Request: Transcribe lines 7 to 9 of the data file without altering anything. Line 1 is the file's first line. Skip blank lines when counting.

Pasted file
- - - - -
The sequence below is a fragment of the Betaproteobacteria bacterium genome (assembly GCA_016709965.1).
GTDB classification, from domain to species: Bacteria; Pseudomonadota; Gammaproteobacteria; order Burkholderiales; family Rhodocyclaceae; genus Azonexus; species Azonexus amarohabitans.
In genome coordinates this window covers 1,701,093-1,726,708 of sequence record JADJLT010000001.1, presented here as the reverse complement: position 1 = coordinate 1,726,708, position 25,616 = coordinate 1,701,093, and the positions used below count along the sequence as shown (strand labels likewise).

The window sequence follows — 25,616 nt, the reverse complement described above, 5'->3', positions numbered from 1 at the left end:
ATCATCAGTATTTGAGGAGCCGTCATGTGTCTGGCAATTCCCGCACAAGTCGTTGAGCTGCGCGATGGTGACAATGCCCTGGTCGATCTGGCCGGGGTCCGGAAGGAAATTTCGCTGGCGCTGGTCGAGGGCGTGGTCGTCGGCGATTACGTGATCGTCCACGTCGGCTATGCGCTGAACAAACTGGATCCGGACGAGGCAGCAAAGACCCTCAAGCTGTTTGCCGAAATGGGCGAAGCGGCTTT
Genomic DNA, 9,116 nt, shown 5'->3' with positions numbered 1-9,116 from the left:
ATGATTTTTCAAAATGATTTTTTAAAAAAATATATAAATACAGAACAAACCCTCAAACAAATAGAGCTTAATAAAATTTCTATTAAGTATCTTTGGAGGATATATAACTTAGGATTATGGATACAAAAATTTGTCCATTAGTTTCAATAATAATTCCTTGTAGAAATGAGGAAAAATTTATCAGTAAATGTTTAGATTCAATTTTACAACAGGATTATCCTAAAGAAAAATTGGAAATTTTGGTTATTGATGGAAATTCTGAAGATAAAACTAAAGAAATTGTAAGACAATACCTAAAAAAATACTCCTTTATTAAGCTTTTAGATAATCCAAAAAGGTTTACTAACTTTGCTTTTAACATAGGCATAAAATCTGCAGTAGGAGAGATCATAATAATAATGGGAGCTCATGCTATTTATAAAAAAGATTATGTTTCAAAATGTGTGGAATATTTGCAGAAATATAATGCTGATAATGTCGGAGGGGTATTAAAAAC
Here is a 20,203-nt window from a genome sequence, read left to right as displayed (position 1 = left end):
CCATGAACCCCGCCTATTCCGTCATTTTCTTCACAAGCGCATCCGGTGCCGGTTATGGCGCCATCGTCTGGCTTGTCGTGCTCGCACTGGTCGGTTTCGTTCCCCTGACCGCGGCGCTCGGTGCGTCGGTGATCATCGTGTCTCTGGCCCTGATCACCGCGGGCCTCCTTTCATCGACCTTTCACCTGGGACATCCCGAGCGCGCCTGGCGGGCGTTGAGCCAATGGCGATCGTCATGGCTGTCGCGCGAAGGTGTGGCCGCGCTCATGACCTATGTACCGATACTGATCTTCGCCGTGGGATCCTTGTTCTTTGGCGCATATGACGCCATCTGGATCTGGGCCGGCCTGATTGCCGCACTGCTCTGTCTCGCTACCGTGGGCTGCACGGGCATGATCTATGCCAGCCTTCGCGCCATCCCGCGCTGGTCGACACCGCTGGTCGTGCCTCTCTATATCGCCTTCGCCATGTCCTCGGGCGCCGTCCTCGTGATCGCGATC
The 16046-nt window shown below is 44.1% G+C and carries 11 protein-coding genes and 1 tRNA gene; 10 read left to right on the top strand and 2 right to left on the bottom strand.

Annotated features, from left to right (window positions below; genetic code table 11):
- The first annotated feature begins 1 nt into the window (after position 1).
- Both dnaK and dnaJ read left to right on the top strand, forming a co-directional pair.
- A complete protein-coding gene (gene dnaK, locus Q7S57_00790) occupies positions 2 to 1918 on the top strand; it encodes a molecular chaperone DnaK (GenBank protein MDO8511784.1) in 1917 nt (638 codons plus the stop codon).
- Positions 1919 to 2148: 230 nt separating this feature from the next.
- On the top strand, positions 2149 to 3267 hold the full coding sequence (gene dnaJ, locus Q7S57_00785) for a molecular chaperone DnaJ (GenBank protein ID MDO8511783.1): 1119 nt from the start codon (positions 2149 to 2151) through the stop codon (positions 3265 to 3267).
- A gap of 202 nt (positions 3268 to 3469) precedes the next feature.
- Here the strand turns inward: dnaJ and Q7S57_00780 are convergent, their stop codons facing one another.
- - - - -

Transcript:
ATGATTTTTCAAAATGATTTTTTAAAAAAATATATAAATACAGAACAAACCCTCAAACAAATAGAGCTTAATAAAATTTCTATTAAGTATCTTTGGAGGATATATAACTTAGGATTATGGATACAAAAATTTGTCCATTAGTTTCAATAATAATTCCTTGTAGAAATGAGGAAAAATTTATCAGTAAATGTTTAGATTCAATTTTACAACAGGATTATCCTAAAGAAAAATTGGAAATTTTGGTTATTGATGGAAATTCTGAAGATAAAACTAAAGAAATTGTAAGACAATACCTAAAAAAATACTCCTTTATTAAGCTTTTAGATAATCCAAAAAGGTTTACTAACTTTGCTTTTAACATAGGCATAAAATCTGCAGTAGGAGAGATCATAATAATAATGGGAGCTCATGCTATTTATAAAAAAGATTATGTTTCAAAATGTGTGGAATATTTGCAGAAATATAATGCTGATAATGTCGGAGGGGTATTAAAAAC
Here is a 20,203-nt window from a genome sequence, read left to right as displayed (position 1 = left end):
CCATGAACCCCGCCTATTCCGTCATTTTCTTCACAAGCGCATCCGGTGCCGGTTATGGCGCCATCGTCTGGCTTGTCGTGCTCGCACTGGTCGGTTTCGTTCCCCTGACCGCGGCGCTCGGTGCGTCGGTGATCATCGTGTCTCTGGCCCTGATCACCGCGGGCCTCCTTTCATCGACCTTTCACCTGGGACATCCCGAGCGCGCCTGGCGGGCGTTGAGCCAATGGCGATCGTCATGGCTGTCGCGCGAAGGTGTGGCCGCGCTCATGACCTATGTACCGATACTGATCTTCGCCGTGGGATCCTTGTTCTTTGGCGCATATGACGCCATCTGGATCTGGGCCGGCCTGATTGCCGCACTGCTCTGTCTCGCTACCGTGGGCTGCACGGGCATGATCTATGCCAGCCTTCGCGCCATCCCGCGCTGGTCGACACCGCTGGTCGTGCCTCTCTATATCGCCTTCGCCATGTCCTCGGGCGCCGTCCTCGTGATCGCGATC